Hostile environment data-sharing / Massive migrant database
Our Police Super-Complaint is a chance to end data sharing – and make us all more safe
Posted by Debaleena Dasgupta on 23 Dec 2018
Last week, jointly with Southall Black Sisters, Liberty lodged the first ever police super-complaint. This is under a new scheme that allows designated bodies to make complaints about systemic problems we have observed in policing
Last week, jointly with Southall Black Sisters, Liberty lodged the first ever police super-complaint. This is under a new scheme that allows designated bodies to make complaints about systemic problems we have observed in policing.
The focus of the super-complaint is what we refer to as the need for “safe reporting”. You may have seen news stories over the last year about victims reporting serious crimes, only to be handed over to the Home Office for possible removal, rather than having the crimes investigated.
This has happened to victims of extremely serious crimes such rape, domestic violence and GBH. Not only are those victims prevented from accessing justice, but others with insecure status feel too afraid to come forward for fear of similar treatment. There is a real concern that witnesses may also not feel able to report what they have seen, preventing investigation of other crimes.
As a result, perpetrators are not investigated and are left free to commit further crimes – both against the same victims and potentially other people. This is therefore an urgent issue of public safety – some police officers are acting as de facto immigration officers, instead of public protectors.
You may have read reports last week which led you to believe that this is no longer an issue. But behind the grand, and misleading, headlines, there is another story. And that story is that the National Police Chiefs Council (NPCC) were informed that the super-complaint was about to be lodged, and decided to get ahead of bad publicity, by forcing through a poorly drafted policy.
We accept the NPCC had been thinking about how they should address this issue. In October this year they put together a proposed position. The problem is that it was ill thought through, failed to gather or analyse relevant evidence and, ultimately, failed to address the problem.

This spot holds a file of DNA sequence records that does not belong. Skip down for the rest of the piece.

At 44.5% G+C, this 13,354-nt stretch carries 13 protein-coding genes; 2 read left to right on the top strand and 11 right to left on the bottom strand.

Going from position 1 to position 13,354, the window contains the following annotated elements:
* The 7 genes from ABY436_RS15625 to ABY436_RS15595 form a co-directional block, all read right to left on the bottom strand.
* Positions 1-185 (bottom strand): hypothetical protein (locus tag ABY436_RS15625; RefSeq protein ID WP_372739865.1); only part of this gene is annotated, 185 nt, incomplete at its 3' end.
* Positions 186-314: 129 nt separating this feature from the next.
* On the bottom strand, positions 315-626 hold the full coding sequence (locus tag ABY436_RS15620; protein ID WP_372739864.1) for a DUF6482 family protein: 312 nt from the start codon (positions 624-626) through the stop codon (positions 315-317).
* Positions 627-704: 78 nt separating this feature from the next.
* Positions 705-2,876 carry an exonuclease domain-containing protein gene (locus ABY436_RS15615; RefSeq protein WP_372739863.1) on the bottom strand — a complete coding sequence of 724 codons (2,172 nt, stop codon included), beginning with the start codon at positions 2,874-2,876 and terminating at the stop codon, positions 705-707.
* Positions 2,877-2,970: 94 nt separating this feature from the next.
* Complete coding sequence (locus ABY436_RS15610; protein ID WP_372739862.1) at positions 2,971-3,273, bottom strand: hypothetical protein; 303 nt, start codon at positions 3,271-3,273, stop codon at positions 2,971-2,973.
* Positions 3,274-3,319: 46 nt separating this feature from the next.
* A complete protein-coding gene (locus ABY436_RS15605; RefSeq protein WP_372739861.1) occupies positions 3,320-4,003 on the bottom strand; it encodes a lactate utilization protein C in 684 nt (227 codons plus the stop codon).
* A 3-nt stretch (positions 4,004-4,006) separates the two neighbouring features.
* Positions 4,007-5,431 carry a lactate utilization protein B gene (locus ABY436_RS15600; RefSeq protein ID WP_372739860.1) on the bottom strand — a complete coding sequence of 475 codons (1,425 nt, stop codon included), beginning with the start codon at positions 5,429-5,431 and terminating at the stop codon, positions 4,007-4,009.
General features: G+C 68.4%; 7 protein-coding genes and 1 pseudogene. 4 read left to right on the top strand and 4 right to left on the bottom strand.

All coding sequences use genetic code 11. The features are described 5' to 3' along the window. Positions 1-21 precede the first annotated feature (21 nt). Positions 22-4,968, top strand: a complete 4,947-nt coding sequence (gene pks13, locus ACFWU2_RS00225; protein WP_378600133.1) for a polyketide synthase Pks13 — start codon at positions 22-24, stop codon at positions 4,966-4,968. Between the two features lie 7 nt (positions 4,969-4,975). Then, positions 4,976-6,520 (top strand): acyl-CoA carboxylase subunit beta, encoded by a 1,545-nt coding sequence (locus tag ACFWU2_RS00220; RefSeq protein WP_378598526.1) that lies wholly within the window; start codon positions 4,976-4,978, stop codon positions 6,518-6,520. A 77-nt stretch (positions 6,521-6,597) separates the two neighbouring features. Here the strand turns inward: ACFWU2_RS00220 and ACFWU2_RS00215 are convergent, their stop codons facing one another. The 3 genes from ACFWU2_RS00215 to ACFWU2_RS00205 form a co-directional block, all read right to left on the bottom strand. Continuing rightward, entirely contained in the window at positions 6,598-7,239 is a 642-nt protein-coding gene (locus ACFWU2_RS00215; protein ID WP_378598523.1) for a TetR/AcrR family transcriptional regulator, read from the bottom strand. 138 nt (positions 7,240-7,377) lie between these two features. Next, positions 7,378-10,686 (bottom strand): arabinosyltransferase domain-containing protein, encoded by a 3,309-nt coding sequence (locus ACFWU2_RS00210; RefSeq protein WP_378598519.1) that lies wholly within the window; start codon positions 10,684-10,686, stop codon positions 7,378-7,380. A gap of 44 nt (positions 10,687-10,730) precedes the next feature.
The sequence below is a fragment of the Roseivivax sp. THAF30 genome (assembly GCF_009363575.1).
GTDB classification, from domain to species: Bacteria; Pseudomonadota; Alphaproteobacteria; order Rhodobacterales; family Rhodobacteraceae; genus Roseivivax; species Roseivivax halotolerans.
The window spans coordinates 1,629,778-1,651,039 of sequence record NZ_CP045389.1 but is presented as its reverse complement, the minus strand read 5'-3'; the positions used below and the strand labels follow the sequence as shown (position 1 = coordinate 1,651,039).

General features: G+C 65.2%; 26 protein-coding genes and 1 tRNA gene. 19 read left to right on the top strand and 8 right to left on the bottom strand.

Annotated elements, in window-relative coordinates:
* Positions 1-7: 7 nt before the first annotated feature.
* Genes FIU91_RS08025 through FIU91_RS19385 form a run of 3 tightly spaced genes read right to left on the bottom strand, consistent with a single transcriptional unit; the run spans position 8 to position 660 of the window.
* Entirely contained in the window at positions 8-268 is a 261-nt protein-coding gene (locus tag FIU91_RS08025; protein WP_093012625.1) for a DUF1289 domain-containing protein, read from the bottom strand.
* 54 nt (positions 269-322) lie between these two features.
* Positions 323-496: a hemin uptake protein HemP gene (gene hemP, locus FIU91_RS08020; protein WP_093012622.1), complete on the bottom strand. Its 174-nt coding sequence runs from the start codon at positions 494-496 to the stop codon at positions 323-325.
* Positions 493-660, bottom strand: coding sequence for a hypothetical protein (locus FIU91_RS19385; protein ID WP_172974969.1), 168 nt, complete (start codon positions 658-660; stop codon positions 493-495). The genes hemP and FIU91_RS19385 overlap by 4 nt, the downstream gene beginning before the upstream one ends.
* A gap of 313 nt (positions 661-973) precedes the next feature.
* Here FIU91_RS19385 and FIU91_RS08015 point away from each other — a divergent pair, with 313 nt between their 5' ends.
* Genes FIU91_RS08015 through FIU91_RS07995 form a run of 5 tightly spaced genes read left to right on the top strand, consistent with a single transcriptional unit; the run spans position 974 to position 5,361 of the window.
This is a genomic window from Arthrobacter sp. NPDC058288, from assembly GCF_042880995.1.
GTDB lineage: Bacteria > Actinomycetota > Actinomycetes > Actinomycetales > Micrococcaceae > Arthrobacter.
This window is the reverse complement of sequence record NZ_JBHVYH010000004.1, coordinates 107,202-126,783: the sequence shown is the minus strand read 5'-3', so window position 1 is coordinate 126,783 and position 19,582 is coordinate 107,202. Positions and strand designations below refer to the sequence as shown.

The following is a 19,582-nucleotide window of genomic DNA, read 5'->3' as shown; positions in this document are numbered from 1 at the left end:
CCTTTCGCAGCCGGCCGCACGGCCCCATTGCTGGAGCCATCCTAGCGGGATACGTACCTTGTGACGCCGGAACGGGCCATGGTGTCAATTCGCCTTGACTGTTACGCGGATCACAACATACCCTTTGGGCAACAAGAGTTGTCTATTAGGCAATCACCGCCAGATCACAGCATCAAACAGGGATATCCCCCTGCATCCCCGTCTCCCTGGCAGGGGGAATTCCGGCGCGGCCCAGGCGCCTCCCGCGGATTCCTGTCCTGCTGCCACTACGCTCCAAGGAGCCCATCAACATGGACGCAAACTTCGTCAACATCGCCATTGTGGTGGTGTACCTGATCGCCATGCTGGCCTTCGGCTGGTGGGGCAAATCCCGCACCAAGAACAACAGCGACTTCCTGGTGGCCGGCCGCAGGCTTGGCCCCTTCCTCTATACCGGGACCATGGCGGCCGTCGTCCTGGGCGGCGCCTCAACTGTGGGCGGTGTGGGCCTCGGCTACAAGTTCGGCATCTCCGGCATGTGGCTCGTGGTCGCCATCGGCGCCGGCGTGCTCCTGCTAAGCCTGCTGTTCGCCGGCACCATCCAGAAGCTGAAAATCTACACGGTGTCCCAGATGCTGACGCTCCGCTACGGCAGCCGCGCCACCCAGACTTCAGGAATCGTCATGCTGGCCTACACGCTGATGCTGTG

But almost worse, having heard from HMICFRS (one of the super-complaint supervising bodies) in November that a super-complaint was about to be lodged, which included a concern that there was no policy or guidance in place, the NPCC simply turned their poor proposal into formal guidance.
They chose not to engage with us, ask what evidence our organisations had gathered or what issues we had identified. Instead they rushed to issue guidance in an attempt to prevent the super-complaint having force.
Ironically, in their rush to make some sort of policy, they made the position worse, not better. The new guidance doesn’t stop officers passing details of victims to the Home Office – it merely delays that data sharing. Indeed the guidance now states, in terms, that it is “wholly appropriate” that an officer “should” contact immigration enforcement where it is suspected that a victim might be an illegal immigrant.
So victims with insecure immigration status have every reason to continue fearing to report crimes or come forward as witnesses, because immigration enforcement will follow later rather than at the start. Possibly in a different uniform. And we, the public, are less safe as a result.
The icing on the badly-behaved cake is that the NPCC breached the good faith with which Southall Black Sisters and Liberty had given early notice of the super-complaint as required, by going to the press without informing us or even HMICFRS. They leaked the story and their new guidance and by doing it in that way, got a good headline by preventing scrutiny which would have immediately spotted serious flaws in the guidance.
They may have prevented criticism then, and got a sympathetic response, but the issues remain. So, despite the NPCC, the super-complaint is proceeding. We are no longer complaining that there is no guidance, we are now complaining that the guidance is irredeemably bad.
The question is, after such a rocky start, how much can we trust their compliance with the super-complaints investigation and, indeed, the system itself?
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